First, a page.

The next day, Jeong’s mother returned to the island and found her husband’s body buried under rubble, and wrapped it a straw mat before U.S. troops forced her to leave. She was not allowed to return, and the family never learned what happened to his body.

“My father must be buried somewhere here,” Jeong said, tears rolling down his cheeks as he looked across the park. “I feel I have not done the right thing as a son, but there is nothing I can do.”

The bombing of Wolmi Island came three months after North Korean troops invaded the South and quickly overran the unprepared U.S. and South Korean troops. By September, the North controlled the entire peninsula except for the southeastern city of Pusan, which is now spelled “Busan.” The U.S.-led invasion of Incheon, military officials hoped, would open a second major front against the North Koreans and ease pressure on U.N. forces near Pusan.

But first, the U.S. had to secure Wolmi.

“Failure will seriously jeopardize or even prevent the major assault on Incheon,” Rear Adm. James Doyle, a task force commander, said in an order issued before the attack on Wolmi, according to a Stars and Stripes article from Sept. 17, 1950. “Therefore, press the assault with the utmost vigor despite loss or difficulty.”

The U.S. assault on Wolmi, which began Sept. 10 and continued for several days, wiped out the North Korean troops. But at least 100 civilians, and likely more, were killed, according to a now-disbanded South Korean government commission that investigated the attack in 2008.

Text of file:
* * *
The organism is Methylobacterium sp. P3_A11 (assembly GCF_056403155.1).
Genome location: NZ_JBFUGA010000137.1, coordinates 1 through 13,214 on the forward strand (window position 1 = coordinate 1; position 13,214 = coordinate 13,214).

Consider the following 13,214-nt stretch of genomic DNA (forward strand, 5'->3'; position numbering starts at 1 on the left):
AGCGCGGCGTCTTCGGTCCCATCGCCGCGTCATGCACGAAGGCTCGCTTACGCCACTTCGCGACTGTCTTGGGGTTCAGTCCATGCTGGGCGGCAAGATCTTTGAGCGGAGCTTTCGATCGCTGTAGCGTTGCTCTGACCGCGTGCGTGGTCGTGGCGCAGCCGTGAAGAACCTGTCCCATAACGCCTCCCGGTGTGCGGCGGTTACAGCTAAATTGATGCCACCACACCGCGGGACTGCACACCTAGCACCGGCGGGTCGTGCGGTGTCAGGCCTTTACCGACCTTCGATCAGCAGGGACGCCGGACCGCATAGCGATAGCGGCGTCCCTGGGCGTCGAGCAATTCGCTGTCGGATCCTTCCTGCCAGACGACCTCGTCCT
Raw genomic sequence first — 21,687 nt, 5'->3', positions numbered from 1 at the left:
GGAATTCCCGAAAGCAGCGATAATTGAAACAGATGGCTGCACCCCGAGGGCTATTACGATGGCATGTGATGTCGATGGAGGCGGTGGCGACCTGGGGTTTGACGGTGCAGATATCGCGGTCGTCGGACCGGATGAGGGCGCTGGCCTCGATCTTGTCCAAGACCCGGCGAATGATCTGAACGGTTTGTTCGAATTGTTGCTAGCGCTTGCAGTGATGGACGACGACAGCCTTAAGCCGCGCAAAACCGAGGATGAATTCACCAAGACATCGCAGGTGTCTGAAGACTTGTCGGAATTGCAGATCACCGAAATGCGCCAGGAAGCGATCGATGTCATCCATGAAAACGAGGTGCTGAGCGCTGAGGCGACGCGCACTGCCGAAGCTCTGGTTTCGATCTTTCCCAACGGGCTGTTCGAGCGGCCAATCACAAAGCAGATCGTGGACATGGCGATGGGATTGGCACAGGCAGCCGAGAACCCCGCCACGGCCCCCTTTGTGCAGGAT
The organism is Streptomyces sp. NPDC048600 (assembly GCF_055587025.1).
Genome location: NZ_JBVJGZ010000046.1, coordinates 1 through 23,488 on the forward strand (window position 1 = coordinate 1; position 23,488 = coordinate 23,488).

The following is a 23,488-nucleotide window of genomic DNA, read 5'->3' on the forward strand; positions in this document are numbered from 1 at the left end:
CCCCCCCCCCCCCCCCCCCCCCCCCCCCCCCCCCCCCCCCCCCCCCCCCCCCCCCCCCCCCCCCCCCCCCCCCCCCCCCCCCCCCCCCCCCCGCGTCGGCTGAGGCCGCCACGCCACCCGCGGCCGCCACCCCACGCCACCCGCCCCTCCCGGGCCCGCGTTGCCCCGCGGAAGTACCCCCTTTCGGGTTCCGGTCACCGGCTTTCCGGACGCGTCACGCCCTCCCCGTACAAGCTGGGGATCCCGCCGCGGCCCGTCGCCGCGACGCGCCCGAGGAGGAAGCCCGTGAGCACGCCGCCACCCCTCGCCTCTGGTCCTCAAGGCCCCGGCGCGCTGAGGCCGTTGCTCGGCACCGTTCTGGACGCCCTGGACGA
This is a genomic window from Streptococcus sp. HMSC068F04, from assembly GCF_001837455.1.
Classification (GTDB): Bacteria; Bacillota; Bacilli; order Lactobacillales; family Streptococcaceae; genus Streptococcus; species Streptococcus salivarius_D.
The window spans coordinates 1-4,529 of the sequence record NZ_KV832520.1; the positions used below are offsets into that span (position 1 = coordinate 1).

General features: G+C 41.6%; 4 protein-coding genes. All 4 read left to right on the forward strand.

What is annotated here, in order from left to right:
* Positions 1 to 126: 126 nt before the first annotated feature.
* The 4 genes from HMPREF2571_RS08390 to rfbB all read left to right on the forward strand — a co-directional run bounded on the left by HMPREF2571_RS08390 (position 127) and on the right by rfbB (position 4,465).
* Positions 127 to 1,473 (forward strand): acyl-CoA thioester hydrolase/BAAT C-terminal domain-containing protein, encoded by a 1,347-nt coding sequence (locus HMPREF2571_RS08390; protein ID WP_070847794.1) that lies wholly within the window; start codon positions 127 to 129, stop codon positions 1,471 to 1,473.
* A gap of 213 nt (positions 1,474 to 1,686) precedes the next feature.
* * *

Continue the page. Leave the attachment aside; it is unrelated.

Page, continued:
An Incheon city official said the national government is responsible for compensating the islanders, not the city. The Ministry of National Defense said there are no laws that would allow it to compensate the residents.

The Truth and Reconciliation Commission, set up to investigate wartime atrocities and wrongs committed by the government against its citizens, ruled that the U.S. had failed to warn residents of the impending attack. Despite clear weather, U.S. pilots dropped napalm bombs and strafed women, children and the elderly in open areas, it found.

Kim Dong-choon, a former head researcher for the TRC, said the U.S. never responded to the commission’s findings.

The commission recommended that South Korea and the U.S. compensate the islanders and support their efforts for a homecoming and to memorialize the dead. But the group says it has received nothing since the commission’s ruling, despite repeated requests for compensation or to move back to the island.

“We went to every government organization, but no law exists that applies to us,” said Han In-duk, 68, who heads the group involved in the lawsuit. “I feel like we are not South Koreans, but foreigners.”